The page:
“Well, not me exactly.”

Marks frowned, puzzled. “I don’t understand.”

“I work part-time as a services scheduler for the agency. There are two of us. Mona Ingram set up Graciela’s overnight with Kristen, one of our volunteers. After the last attack, her husband insisted she quit. Her call was routed to me yesterday and when I couldn’t find anyone… I took the position.”

Marks was silent for several minutes, adding to his notes before continuing.

“You do that often, Mrs. Bennett… cover appointments?”

Sally shrugged. “Once or twice a month—depends on the workload versus personnel.”

Gavin Marks rubbed his brow, mulling over these new details.

“Is something wrong, Det.?”

“Remember I said this case fits the attacker’s profile at first glance?”


“Well, it’s a wide glance. After two months, we still haven’t found a connection in the first four attacks… or a lead.” He stood. “But I’ll get my people on this when the city wakes up.”

He signaled to a uniformed officer in the foyer. The large African-American man walked over standing next to Gavin Marks, acknowledging Sally with a nod.

“I know you’ve declined medical treatment, Mrs. Bennett, but I don’t think it’s a bad idea for you to go in and get checked out.”

“I’m fine, Detective, really. He didn’t hurt me. Just rattled my nerves.”

“Then I’ll let you go, but I’ll try to answer some of the questions you asked my detectives.”

Sally frowned.

“Your attacker was carrying no identification, so we don’t know who he is. Crime scene techs found the framing around the dining room window stripped away. He probably used a crowbar or screwdriver. And no ma’am, he hasn’t been arrested because he’s dead.”

Her stomach dropped. The slight buzz humming behind her ears since she ran from the Ramirez home roared. Sally thought she was going to pass out.

“I don’t understand. How? The two neighbor guys who ran into -”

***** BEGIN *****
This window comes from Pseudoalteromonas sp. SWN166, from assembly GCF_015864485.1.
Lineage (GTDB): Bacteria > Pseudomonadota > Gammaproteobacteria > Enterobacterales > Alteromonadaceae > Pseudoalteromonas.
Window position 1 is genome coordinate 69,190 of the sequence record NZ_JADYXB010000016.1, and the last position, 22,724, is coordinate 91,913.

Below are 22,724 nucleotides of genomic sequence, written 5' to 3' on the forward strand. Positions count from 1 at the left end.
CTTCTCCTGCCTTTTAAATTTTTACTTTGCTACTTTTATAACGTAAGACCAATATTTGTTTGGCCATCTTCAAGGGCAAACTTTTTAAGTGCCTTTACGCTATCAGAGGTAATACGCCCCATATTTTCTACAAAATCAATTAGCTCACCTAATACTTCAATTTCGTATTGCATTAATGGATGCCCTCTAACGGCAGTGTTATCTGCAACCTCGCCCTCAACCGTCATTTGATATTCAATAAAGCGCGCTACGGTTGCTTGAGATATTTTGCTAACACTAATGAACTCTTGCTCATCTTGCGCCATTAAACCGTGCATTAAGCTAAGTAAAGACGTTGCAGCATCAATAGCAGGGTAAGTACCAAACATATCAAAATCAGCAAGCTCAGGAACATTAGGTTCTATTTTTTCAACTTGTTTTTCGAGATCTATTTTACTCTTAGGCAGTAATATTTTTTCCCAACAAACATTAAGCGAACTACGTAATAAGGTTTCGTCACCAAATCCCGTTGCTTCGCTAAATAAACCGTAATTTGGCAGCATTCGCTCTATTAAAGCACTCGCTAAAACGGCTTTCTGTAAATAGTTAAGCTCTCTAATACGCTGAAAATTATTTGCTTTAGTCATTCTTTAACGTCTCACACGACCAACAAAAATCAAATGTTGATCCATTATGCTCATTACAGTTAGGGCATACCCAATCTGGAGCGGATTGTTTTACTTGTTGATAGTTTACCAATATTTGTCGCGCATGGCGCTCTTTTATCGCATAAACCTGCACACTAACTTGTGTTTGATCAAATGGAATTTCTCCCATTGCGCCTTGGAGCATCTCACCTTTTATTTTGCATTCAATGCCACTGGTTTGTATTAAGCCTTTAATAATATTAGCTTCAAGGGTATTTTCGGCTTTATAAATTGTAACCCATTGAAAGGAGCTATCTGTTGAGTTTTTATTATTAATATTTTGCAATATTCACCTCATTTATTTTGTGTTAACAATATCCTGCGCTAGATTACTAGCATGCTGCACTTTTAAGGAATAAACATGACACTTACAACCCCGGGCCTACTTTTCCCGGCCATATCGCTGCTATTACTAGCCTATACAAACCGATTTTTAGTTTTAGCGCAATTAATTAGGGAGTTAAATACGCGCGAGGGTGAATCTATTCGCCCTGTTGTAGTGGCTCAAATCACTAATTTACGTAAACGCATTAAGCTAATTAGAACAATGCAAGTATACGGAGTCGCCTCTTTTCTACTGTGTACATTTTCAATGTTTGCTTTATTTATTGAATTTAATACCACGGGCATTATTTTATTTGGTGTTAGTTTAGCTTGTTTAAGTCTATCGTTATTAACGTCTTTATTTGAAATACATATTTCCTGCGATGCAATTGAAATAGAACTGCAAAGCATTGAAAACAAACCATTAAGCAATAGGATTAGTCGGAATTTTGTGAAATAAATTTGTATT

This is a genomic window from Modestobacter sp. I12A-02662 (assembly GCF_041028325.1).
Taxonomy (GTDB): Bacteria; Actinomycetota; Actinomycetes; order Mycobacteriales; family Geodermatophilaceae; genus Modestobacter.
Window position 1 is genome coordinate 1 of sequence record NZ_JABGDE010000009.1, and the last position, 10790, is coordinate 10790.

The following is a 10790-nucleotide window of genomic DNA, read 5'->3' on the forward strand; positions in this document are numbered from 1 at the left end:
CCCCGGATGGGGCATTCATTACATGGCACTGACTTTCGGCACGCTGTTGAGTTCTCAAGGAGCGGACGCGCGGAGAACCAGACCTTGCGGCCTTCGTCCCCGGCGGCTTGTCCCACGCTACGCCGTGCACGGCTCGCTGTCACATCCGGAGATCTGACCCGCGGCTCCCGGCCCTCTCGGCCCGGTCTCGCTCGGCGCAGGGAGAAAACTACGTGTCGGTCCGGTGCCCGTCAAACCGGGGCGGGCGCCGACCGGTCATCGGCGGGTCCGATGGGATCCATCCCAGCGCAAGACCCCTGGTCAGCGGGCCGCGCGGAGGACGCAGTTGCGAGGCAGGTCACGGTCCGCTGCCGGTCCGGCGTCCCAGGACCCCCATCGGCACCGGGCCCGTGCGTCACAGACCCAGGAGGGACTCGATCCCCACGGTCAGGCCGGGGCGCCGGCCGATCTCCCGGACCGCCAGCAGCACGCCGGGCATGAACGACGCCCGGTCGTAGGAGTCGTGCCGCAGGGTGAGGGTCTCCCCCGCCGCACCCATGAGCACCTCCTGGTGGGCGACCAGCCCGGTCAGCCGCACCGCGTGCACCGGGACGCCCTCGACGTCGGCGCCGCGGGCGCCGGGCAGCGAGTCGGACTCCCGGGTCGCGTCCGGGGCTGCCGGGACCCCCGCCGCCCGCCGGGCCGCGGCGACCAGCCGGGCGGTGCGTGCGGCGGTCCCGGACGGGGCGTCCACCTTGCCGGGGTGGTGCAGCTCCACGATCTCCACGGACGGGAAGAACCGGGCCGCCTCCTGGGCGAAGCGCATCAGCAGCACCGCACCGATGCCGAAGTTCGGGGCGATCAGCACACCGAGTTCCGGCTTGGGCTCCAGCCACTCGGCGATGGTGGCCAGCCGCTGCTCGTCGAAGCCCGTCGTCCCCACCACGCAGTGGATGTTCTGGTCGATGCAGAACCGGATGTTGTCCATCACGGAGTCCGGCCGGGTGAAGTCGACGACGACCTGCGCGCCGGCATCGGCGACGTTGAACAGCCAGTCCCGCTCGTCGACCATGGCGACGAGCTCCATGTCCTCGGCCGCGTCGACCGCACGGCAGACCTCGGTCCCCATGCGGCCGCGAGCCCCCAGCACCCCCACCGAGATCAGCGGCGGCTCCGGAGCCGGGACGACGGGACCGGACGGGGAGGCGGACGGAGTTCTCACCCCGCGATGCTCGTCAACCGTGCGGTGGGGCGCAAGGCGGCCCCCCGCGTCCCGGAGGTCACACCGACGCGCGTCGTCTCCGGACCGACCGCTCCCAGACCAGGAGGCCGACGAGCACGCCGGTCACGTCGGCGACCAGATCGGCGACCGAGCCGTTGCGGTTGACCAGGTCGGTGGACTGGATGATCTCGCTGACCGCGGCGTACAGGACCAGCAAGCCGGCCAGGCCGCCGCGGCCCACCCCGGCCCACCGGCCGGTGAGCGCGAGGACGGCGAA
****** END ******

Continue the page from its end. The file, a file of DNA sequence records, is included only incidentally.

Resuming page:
“No ma’am. You fought him with a cane? Mrs. Ramirez’s cane?”


“This isn’t official yet, but the coroner believes the cane fell to the floor during your struggle. When you ran from the room and he tried to come after you, his foot hit the cane. His body rolled forward and he tried to break his fall, forgetting about the butcher knife in his hand.”

Sally shuddered and pulled the blanket tighter around herself, not for warmth but more as a shield to ward off the panic threatening to consume her.

Marks continued. “He fell on the knife, piercing his aorta. By the time Parley and Fulcrum, the two guys from the neighborhood, entered the house, the guy had bled out.”

The horror of such a violent death rose up in Sally, bringing the metallic bitterness of bile and waves of dizziness.

The detective bent towards her. “Are you okay, Mrs. Bennett?” He and the uniformed officer exchanged concerned glances, unsure if the woman would become ill or pass out.

“Mrs. Bennett?”

Sally couldn’t respond, the buzzing behind her ears blocking everything but thoughts of the man lying dead on the floor of Graciela Ramirez’s bedroom.

The man who tried to hurt them both killed himself.

Her emotions warred with each other as her sense of justice was met head on with heartfelt sympathy.

For the dead man.

The man who tried to kill her.

Parting her lips, Sally slowly drew in air in deep gulps as she tried to calm her racing pulse.

“Mrs. Bennett?”

She looked up into the detective’s face.

“You really should let the EMTs take you in.”

“No… no, I’m okay. It’s just… just finding out the man who tried to kill me killed himself is almost as big a shock as finding him in Graciela’s room.”